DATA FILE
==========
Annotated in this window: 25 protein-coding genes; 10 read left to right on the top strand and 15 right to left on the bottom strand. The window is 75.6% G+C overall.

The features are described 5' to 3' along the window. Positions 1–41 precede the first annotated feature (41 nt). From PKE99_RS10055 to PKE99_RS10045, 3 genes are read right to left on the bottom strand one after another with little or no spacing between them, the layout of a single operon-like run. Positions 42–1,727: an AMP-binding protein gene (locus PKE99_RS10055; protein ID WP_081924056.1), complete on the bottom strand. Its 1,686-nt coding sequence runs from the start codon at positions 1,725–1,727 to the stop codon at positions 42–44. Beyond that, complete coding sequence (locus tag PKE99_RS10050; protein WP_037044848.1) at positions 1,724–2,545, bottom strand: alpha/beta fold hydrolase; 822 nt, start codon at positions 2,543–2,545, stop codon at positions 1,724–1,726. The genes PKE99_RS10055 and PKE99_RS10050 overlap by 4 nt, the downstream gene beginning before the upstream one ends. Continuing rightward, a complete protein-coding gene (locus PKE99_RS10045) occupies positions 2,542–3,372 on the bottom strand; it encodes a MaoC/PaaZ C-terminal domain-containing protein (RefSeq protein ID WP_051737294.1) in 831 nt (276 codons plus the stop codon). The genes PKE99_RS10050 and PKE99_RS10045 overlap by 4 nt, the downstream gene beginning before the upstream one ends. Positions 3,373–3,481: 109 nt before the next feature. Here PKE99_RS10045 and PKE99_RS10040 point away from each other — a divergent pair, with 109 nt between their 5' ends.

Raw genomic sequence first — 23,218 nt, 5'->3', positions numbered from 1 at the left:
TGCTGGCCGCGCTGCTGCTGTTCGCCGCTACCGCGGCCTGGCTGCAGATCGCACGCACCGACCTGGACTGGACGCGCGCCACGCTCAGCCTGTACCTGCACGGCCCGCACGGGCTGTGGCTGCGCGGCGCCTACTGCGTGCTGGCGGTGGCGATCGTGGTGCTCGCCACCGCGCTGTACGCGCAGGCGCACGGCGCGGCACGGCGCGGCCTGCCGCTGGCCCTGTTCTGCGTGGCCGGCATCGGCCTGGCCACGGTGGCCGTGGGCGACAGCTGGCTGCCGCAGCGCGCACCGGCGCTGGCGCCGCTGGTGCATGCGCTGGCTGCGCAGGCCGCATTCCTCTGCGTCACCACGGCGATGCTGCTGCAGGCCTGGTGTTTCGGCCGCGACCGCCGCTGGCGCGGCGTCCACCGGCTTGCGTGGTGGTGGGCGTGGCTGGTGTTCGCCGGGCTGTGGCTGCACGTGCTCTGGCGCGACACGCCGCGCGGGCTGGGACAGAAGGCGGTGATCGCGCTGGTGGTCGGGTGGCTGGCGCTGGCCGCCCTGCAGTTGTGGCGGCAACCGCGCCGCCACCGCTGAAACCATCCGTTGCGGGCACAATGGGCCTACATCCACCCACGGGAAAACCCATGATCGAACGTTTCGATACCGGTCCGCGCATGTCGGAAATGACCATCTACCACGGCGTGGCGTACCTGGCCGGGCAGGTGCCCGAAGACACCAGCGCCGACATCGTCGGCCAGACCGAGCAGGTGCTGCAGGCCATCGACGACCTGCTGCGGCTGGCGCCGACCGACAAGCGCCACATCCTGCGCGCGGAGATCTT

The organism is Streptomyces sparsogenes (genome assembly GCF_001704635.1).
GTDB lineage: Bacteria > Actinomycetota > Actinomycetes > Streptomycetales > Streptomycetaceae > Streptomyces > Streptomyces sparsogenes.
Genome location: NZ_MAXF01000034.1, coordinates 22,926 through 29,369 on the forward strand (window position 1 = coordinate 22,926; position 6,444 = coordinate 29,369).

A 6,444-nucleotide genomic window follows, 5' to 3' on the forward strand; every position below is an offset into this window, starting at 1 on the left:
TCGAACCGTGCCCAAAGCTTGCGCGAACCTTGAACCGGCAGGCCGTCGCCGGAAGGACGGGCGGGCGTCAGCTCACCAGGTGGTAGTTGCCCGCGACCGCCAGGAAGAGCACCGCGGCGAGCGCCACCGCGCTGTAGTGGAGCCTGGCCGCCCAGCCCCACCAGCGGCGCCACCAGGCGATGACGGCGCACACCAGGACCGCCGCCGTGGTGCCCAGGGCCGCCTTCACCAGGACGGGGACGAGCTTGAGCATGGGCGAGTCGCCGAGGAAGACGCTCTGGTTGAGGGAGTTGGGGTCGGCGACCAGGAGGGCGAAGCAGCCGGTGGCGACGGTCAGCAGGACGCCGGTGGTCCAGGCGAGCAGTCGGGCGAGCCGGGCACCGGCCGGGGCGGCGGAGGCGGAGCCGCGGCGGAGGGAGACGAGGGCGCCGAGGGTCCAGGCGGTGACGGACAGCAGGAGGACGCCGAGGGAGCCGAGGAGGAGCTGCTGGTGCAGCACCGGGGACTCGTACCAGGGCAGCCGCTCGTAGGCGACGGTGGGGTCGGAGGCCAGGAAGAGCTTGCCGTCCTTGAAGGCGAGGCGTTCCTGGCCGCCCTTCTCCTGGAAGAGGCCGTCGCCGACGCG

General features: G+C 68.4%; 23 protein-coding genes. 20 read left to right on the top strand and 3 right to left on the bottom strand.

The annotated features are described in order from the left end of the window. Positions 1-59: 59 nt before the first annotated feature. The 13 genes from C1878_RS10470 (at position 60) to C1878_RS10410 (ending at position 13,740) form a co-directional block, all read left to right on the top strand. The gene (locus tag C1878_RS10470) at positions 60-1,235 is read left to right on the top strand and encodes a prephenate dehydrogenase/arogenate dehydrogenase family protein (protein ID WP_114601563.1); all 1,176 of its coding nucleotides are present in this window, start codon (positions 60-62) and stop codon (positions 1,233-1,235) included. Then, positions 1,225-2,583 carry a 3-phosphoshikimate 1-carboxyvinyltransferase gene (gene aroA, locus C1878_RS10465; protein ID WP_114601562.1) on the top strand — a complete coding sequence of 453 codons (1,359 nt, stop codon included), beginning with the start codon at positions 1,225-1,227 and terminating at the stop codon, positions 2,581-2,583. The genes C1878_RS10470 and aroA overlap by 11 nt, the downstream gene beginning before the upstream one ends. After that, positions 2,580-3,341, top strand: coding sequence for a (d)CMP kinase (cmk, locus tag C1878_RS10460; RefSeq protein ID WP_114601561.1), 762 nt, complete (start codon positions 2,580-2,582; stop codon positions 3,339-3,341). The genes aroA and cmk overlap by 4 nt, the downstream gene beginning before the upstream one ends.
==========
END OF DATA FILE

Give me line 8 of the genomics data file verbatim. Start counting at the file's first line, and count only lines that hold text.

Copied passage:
A 6,444-nucleotide genomic window follows, 5' to 3' on the forward strand; every position below is an offset into this window, starting at 1 on the left: